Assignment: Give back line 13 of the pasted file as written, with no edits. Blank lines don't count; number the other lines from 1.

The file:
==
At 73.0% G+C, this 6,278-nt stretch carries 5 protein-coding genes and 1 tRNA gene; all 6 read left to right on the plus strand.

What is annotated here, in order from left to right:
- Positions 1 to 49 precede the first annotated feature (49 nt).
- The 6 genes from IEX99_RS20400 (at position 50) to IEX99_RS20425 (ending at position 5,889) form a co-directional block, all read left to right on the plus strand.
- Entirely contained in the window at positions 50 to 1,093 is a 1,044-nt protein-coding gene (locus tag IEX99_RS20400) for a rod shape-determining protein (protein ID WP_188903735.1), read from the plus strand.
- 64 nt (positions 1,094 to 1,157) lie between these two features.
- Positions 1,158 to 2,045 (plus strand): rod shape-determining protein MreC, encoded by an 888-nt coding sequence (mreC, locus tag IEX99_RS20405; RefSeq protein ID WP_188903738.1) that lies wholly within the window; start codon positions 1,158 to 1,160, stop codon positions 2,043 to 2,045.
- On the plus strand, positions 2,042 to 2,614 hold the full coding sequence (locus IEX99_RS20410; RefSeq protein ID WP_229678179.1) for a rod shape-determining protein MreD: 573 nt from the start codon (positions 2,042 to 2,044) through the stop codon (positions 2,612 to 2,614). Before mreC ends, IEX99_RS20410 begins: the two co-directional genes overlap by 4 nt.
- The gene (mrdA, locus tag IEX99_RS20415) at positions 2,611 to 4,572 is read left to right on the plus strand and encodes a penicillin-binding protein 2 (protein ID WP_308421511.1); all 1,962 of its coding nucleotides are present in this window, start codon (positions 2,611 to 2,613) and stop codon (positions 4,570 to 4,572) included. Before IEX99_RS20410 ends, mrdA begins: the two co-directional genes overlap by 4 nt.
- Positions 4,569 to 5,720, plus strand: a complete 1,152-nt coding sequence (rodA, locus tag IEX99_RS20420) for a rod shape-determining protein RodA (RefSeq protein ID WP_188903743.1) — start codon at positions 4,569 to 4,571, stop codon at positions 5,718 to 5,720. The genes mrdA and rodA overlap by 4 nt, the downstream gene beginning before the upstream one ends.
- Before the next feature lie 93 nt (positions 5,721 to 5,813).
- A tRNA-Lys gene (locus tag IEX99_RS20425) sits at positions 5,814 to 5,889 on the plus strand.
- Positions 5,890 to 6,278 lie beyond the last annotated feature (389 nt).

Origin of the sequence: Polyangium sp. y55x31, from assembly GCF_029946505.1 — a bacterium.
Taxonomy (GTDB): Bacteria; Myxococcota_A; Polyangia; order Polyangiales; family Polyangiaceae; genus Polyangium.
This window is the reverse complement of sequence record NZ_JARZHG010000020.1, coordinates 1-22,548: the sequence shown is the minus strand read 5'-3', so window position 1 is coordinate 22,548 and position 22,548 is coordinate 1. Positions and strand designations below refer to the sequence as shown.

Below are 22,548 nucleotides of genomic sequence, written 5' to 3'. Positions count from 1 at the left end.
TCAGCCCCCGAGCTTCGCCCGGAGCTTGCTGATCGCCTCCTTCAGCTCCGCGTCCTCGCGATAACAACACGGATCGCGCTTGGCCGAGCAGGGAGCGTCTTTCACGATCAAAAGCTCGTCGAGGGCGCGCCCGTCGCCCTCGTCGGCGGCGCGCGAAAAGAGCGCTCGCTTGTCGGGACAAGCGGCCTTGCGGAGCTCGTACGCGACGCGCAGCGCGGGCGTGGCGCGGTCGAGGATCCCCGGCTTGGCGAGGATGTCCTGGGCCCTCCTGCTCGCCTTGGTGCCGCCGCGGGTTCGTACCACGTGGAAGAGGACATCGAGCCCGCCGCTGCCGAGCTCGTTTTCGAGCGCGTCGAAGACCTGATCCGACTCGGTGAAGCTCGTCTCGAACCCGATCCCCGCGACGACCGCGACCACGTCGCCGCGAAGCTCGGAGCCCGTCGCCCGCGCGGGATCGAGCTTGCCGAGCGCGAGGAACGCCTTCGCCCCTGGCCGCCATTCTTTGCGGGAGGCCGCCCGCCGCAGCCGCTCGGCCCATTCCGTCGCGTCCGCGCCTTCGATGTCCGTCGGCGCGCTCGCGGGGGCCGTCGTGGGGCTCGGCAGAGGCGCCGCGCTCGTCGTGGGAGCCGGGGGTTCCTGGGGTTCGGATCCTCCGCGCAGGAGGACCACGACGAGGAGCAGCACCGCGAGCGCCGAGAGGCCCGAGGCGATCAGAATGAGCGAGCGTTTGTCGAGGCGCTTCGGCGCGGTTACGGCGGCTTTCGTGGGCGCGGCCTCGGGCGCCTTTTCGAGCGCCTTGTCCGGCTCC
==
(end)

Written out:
- Positions 5,890 to 6,278 lie beyond the last annotated feature (389 nt).